US military’s new resilience course

by | Sep 7, 2009

Just watched a rather depressing Dispatches programme about post-traumatic stress disorder in UK troops – guys coming home and expecting to be attacked at any moment. One guy slept with a machete next to his bed and could still only get to sleep after drinking a bottle of vodka. Apparently the UK military will only give PTSD counselling if the soldiers ask for it. And none of them ask for it.

Meanwhile, the US military has just launched something called the Comprehensive Soldier Fitness programme, which has been developed by Penn University’s psychology department. Every two years, each US soldier will take some questionnaire to test their aptitudes in five areas: physical, emotional, social, family and spiritual. If they are not doing well in a particular area, they’re encouraged to take courses to up their score in that area (I don’t know what this involves…’your homework today: go out and find God’).

Anyway, supposedly it teaches the soldiers resilience, making them less likely to develop PTSD in the first place. As Brigadier General Rhonda Cornum (one tough old soldier, who was captured and abused during the first Iraq War, and said her abuse was “discomforting, nothing more”) puts it:

“It was developed because we recognized that we really did not have a good preventive and strengthening model for psychological health. It’s just a recognition that we spend an enormous amount of energy and resources on people after they’ve had some negative outcome, but we’re not doing anything deliberately as a preventive measure.”

This means more kudos for Martin Seligman of Penn Uni, who invented the resilience training programme and has already persuaded the UK government to try it in our state schools (hey if it can work there, it can work in Afghanistan). He was the pioneer of the idea of ‘learned optimism’, having previously pioneered the idea of ‘learned helplessness’, when he showed that if you electrocute a dog for long enough, they will be unhappy.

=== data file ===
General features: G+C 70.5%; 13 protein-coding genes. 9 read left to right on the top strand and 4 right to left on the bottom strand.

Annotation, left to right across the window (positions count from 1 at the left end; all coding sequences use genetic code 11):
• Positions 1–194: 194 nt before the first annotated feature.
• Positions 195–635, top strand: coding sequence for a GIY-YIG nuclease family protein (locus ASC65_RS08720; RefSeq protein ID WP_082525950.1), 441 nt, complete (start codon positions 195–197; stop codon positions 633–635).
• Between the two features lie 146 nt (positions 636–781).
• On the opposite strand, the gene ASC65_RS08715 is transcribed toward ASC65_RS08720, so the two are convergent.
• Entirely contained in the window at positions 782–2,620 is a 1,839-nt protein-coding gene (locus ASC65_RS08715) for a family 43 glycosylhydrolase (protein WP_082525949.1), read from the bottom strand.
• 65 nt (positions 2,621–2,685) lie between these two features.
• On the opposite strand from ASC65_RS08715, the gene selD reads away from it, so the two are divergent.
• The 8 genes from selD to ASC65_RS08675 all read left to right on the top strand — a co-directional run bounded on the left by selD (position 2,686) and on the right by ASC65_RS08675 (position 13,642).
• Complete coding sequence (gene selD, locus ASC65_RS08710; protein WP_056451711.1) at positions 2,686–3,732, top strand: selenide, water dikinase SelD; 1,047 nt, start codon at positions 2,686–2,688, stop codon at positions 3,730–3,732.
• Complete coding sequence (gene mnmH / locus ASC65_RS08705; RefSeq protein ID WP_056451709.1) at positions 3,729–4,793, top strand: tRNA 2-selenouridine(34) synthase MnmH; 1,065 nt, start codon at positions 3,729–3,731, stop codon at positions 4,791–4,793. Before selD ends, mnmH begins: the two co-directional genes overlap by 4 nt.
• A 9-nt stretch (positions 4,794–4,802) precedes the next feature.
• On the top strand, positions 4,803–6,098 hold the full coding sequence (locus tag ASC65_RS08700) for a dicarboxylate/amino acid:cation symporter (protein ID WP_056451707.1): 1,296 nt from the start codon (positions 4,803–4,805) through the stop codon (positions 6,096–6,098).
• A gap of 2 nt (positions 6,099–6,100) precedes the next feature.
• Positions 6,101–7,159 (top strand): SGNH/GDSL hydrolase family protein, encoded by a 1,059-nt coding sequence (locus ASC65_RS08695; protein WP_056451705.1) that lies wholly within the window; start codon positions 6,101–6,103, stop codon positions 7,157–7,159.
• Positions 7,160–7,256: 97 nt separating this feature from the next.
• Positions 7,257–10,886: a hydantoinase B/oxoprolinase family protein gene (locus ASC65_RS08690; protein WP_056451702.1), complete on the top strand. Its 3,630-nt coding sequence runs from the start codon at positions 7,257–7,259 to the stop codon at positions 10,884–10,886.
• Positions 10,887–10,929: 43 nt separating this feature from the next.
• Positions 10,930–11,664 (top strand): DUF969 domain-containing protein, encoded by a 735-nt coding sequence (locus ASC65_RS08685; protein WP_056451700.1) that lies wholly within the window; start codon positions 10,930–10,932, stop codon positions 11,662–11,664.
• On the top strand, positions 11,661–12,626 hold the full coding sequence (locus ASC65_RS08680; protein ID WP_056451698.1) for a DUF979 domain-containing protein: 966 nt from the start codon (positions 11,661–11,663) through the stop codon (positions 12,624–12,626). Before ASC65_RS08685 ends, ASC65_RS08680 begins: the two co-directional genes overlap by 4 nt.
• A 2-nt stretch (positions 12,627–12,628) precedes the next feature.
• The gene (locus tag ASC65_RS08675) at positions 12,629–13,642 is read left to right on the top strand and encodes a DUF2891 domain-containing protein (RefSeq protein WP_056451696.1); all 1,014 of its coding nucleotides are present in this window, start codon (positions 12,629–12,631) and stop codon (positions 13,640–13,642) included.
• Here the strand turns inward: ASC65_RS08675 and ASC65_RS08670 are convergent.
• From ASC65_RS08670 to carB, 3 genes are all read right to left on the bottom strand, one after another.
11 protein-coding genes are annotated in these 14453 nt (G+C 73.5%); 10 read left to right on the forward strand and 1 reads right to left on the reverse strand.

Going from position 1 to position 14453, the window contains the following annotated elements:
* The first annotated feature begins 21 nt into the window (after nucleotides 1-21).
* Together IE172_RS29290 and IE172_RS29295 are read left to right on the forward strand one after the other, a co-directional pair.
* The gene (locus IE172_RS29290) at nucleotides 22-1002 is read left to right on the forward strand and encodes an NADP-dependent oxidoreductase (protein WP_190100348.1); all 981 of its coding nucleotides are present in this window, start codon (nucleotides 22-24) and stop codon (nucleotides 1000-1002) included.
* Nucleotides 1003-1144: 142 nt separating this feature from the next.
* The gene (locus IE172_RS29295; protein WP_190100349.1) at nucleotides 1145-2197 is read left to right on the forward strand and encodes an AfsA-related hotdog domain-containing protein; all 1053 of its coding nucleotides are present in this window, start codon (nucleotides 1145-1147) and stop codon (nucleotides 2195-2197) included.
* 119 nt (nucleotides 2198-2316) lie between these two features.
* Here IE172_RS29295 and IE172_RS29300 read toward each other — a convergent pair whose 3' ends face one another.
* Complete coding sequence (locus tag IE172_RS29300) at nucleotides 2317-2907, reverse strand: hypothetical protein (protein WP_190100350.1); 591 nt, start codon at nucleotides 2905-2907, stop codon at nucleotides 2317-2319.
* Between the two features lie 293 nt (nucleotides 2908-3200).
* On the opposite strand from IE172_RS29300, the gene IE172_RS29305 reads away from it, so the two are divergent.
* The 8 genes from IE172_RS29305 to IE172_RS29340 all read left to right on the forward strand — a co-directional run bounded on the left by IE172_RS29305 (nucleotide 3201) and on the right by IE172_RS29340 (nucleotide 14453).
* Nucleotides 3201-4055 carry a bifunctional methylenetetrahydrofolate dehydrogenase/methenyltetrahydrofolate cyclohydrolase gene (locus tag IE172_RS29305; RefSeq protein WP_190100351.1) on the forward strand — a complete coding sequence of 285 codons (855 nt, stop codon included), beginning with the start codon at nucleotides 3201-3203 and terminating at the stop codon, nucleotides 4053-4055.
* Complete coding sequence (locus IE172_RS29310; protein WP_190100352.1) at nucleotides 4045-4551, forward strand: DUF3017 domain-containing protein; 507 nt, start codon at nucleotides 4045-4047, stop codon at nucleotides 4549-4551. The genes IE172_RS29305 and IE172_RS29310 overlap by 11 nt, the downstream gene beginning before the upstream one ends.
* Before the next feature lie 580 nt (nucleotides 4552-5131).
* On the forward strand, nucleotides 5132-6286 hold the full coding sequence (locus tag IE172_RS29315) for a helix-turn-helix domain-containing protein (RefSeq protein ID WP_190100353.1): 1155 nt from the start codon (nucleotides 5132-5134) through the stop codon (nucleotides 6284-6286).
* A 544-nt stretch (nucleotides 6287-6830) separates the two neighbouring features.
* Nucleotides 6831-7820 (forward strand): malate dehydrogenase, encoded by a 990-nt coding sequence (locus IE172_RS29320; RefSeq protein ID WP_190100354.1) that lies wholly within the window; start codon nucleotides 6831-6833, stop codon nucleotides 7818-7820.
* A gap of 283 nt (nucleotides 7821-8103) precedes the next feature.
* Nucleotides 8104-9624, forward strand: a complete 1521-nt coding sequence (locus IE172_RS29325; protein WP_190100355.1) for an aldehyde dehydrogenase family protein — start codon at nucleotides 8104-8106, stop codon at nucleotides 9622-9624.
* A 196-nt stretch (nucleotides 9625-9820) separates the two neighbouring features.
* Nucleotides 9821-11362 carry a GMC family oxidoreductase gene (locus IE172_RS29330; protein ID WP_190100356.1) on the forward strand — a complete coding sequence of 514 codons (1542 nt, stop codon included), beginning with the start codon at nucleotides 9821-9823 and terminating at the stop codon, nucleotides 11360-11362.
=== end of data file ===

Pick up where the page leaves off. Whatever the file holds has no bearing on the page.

The US military liked that idea too – they used it to develop interrogation techniques at Guantanamo Bay, much to Seligman’s annoyance.

Anyway, I’m all for this Comprehesive Soldier Fitness course, but I bet you one thing – nowhere in the course do they mention Stoicism. And that’s what it is – it’s teaching you to change your perspective on things, to get a ‘philosophical angle’ on traumatic events. Seligman took his ideas from another Penn psychologist, Aaron Beck, who took them directly from Stoicism – as he’s said to me in an interview.

But then, I guess if you admitted your ideas were directly lifted from a 2,000-year-old philosophy, you wouldn’t get such a fat cheque from the Pentagon…


  • Avatar

    <strong><a href="">Jules Evans</a> </strong> is a freelance journalist and writer, who covers two main areas: philosophy and psychology (for publications including The Times, Psychologies, New Statesman and his website, <a href="">Philosophy for Life</a>), and emerging markets (for publications including The Spectator, Economist, Times, Euromoney and Financial News).

More from Global Dashboard

Our COVID Future: The Long Crisis Scenarios

Our COVID Future: The Long Crisis Scenarios

Created in partnership with: COVID-19 marks a turning point in the 21st century.​ Levels of uncertainty are off the chart, making predictions impossible. ​But if we can create plausible stories about different futures, we create a...

Protecting our Critical Global Infrastructure

Protecting our Critical Global Infrastructure

Earlier this week, we published Shooting the Rapids – COVID-19 and the Long Crisis of Globalisation. In the final section, we present a plan for collective action at the global level with four elements:  Firefight better – getting the emergency response...